So I boiled down my agnosticism to this: I can make the leap of faith to accept that a higher power exists. If it ended there, that's fine. But I'm an agnostic simply because I believe there's no way to know more than that, to decide which religion is right, or if you believe they're all paths leading to the same place, which one of them makes for the more pleasant stroll or goes closer to the point. If you're an exlusivist monotheist, then you must believe either that the truth of your way is somehow self-evident and that people who reject it are knowingly brushing aside the One True God, or just be callous enough to not care whether other people make it to the good afterlife or not. If you're on the more open side, that all faiths are the yellow brick road, then you accept not being able to know for certain which one will be the most spiritually satisfying.
That's not to say that none of them are worth beleiving in just because we can't know for sure. For myself, I see them the same way I do sociological models: some work well in some places and fail in others, others work the other way around. So I can't get why sociologists stick to just one school of thought and acclaim it as the best, knowing full well it can't answer everything, instead of seeing all the models as part of a whole acting together.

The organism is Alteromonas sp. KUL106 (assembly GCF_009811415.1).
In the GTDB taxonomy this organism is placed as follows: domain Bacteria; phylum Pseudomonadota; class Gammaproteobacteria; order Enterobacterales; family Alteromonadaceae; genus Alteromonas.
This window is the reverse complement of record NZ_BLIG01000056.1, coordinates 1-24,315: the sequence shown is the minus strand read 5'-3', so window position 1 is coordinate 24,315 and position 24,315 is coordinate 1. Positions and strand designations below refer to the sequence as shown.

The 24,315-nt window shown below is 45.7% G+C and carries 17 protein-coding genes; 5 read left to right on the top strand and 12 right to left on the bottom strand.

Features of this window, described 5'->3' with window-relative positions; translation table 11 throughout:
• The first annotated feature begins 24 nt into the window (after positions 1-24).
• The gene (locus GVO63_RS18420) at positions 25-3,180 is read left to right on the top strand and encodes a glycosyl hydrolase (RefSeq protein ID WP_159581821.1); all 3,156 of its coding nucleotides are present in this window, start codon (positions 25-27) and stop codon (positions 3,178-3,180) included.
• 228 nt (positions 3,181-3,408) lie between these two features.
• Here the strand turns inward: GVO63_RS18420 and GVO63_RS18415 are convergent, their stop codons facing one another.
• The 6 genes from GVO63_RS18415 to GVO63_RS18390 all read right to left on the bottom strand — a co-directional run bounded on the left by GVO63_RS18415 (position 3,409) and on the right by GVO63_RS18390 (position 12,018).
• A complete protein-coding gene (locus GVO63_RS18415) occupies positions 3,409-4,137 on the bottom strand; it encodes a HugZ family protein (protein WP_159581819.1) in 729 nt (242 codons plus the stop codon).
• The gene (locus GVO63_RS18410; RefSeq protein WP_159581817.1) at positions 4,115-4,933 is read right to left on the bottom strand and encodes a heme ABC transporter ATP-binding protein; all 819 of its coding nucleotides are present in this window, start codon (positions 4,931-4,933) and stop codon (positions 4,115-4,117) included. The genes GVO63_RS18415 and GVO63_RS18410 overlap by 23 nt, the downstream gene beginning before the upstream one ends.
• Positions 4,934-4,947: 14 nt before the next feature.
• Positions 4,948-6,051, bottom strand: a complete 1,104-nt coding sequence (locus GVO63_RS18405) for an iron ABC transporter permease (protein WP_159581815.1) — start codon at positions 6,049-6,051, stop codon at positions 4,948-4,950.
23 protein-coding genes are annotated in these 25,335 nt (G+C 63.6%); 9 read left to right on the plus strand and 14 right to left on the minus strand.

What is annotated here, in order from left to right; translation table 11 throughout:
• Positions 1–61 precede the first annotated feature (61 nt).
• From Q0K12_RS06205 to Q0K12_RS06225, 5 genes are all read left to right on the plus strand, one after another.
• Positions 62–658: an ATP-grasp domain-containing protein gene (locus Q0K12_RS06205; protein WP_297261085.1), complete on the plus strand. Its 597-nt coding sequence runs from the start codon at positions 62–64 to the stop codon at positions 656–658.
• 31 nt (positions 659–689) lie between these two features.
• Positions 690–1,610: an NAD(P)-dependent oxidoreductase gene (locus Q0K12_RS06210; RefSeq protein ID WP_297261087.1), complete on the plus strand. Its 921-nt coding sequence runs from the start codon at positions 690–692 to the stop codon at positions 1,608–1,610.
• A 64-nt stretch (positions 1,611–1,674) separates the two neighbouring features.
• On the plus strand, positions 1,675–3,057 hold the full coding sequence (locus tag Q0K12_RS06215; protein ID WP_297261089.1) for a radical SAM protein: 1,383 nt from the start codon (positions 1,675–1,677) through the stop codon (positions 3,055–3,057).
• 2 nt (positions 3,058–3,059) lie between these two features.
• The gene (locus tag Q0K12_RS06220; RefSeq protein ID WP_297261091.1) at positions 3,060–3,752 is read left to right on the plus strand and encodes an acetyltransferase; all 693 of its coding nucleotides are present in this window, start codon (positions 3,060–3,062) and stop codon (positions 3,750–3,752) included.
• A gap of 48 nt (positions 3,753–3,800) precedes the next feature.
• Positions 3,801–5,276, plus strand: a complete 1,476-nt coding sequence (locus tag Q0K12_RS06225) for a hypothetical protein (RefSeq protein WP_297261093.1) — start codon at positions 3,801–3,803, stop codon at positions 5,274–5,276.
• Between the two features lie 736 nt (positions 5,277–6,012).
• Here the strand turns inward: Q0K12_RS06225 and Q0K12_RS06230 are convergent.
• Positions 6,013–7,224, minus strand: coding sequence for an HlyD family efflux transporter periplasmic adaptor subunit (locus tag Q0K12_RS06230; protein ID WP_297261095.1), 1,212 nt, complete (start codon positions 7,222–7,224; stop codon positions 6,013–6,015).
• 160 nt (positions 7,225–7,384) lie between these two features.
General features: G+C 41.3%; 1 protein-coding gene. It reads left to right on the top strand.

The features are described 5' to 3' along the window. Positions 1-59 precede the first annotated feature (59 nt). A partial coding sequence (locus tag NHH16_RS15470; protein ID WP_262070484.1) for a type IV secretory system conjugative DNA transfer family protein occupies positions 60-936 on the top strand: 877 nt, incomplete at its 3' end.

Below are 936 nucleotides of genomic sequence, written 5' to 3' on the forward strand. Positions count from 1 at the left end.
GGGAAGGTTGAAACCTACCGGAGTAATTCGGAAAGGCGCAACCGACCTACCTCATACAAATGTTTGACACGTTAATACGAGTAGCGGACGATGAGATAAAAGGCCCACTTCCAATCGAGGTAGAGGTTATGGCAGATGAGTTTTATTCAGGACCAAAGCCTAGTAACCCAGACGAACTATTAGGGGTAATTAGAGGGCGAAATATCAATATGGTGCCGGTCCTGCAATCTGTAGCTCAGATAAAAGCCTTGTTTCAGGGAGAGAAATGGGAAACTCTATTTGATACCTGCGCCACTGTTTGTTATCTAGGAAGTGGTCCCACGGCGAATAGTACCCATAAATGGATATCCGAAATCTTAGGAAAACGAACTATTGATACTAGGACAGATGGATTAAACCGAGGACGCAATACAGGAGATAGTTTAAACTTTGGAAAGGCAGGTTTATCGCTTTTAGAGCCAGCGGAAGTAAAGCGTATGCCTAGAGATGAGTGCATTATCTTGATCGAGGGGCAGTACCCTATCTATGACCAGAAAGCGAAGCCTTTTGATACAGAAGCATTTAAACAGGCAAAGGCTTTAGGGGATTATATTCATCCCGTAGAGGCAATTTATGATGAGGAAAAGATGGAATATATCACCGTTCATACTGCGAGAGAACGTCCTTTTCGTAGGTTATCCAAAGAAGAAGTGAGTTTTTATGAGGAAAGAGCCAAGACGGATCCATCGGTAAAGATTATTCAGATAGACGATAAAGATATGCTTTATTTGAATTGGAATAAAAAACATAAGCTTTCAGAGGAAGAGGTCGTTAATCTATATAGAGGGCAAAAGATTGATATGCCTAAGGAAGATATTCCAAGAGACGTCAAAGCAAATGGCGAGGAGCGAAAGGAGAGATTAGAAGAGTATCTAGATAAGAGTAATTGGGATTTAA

Then again, people of the same sociological belief system don't schedule potlucks with each other, which I think is really too bad.
Thinking a lot in rhetorical argument lately. Maybe it's just that I've been sitting here writing law arguments all day. On the plus side, it's my birthday tomorrow, or as I'm fond of calling it, "Martini Time."